Update: continue reading the second post in this series now.


21 thoughts on “Steering behaviours are doing it wrong

    • You’re absolutely right, it is expensive. But with a large number of objects you hopefully have the statistical scale to get away with the inconsistencies of traditional steering behaviours, so my complaints go away.

      • But having not so exact steering behaviors in exchange of precious resources sounds like a good deal to me, why risk it, how much of a difference would that make for the player

        (Don’t mention it! AI is like my favorite thing and this showed up in my twitter feed! 😀 )

      • All depends on your application, of course. I used my proposed fix in a racing game where speeds were so high collisions would have been catastrophic for the cars involved. Another racing game I know of used a simple finite state machine, but for their genre it was absolutely acceptable.

        But my proposed fix is about more than just collision avoidance – the behaviours are very simple and easy to balance, yet the emergent properties are more complex than standard steering behaviours. I’ll explain more in my next post.

  1. Thanks Andy. Having never had to write any AI code for the games I have worked on I was only really aware of the existence of steering behaviours as a concept. The article does a very good job of explaining the principles of the technique. This might be showing off but I must say I realised fairly quickly where the approach would run in to problems and that there would need to be certain restrictions lifted for it to actually work in practice. I’m certainly looking forward to your next blog post to see how you intend to address the problems.

  2. I’m anxiously awaiting your followup article.

    The view steering behaviors as a low-level command. Perhaps as low level as supplying the force vector for the physics integrator.

    Some more intelligent code selects the currently active steering behavior for the agent. Something like a behavior tree or (I presume) these context maps. This code need not update at the same rate as the physics or the graphics. Heck, _I_ certainly don’t update that fast.

    • Apologies for the delay in the follow-up article: a new job means I haven’t even started it yet. 😦

      You could certainly move the target selector into a higher system, but that really only moves the problem. That higher system still needs to choose targets that are reachable, so the obstacle avoidance again bleeds into the target selector, even if you run it at a lower framerate. If you have multiple behaviours your higher-level system quickly becomes a megaclass.

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  5. Well, the obstacle avoidance vector you are using in the last example is not exactly right… That one is the ‘Flee’ vector (run away from the obstacle). An avoidance vector in that case could be perpendicular to the vector towards the obstacle (choosing the perpendicular vector that leads closer to the target). That way the obstacle would be avoided.

    In any case, you have your point: they are not a universal solution and they need context (or at least a nice finite state machine that changes goals)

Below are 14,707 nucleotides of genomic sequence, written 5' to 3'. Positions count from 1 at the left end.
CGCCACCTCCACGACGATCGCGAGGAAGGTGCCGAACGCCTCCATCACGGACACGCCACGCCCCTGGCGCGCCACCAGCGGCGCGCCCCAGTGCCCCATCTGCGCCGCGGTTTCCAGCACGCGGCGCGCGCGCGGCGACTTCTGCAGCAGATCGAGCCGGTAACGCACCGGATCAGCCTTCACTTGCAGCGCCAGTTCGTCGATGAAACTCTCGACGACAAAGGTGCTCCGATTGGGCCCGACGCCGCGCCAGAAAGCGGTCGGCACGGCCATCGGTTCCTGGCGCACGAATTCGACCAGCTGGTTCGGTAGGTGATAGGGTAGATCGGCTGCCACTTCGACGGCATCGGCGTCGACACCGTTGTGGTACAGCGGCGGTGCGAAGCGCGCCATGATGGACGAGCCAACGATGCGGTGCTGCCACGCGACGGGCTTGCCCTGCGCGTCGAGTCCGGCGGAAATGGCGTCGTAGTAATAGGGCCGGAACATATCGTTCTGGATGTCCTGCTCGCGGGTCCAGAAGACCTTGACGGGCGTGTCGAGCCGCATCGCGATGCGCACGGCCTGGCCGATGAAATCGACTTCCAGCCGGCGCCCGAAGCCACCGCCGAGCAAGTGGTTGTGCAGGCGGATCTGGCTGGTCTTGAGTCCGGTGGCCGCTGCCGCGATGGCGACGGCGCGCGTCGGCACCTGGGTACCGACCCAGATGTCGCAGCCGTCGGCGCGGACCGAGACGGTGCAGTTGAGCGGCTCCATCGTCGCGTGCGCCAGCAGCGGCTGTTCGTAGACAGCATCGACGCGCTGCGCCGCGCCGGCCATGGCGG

• Andrew, I just saw your posts today, via a student in a Game AI class where I recently gave a talk on steering behaviors.

      While I liked the second post in this series, this one felt like a strawman argument. Steering behaviors have been in wide use for about 27 years, which suggests that the problems you describe are not fundamental, and may in fact be related to your own implementation. I am glad you were led to find a useful enhancement, as described in part two, but does not support your argument that simple steering behaviors are weak or ineffective.

      For example, as PlayMedusa points out above, your third figure is simply wrong. The obstacle avoidance steering behavior returns a vector that is perpendicular to the heading of the agent. It is described that way in the 1999 GDC paper, and the obstacle avoidance behaviors used in Breaking the Ice in 1987 worked that way. (As does the reference implementation in OpenSteer.) So you certainly would not get a zero length result. The path would look a lot like the right hand example in your first figure. Depending on your cost and reward metrics, choosing the much closer target is probably the preferred behavior.

      You say “the collision avoidance behaviour has no direct control over entity movement” but in fact it could have if you had not begun by brushing off steering combination techniques beyond simple averaging. A very common approach is to use steering behaviors in the context of a simple decision tree. Start by calculating obstacle avoidance. If the result is nonzero, then return that as the combined steering force. If it was zero, meaning no potential collisions within your prediction horizon, then you move on to compute the non-obstacle-avoidance portion of your steering force (goal seeking for example). Between this hard-edged conditional steering and simple averaging are a wide range of more subtle and agile ways to combine simple steering behaviors.

      About that “annoyingly pluralised” name, as you said “The system contains many behaviours…” The 1999 paper used the plural in the title for exactly this reason, that the technique involves a toolkit of simple components meant to be combined together to create more interesting and complex results.

      Best regards,
      Craig Reynolds

      • It’s an honour to have you comment, Craig. Thank you for taking the time.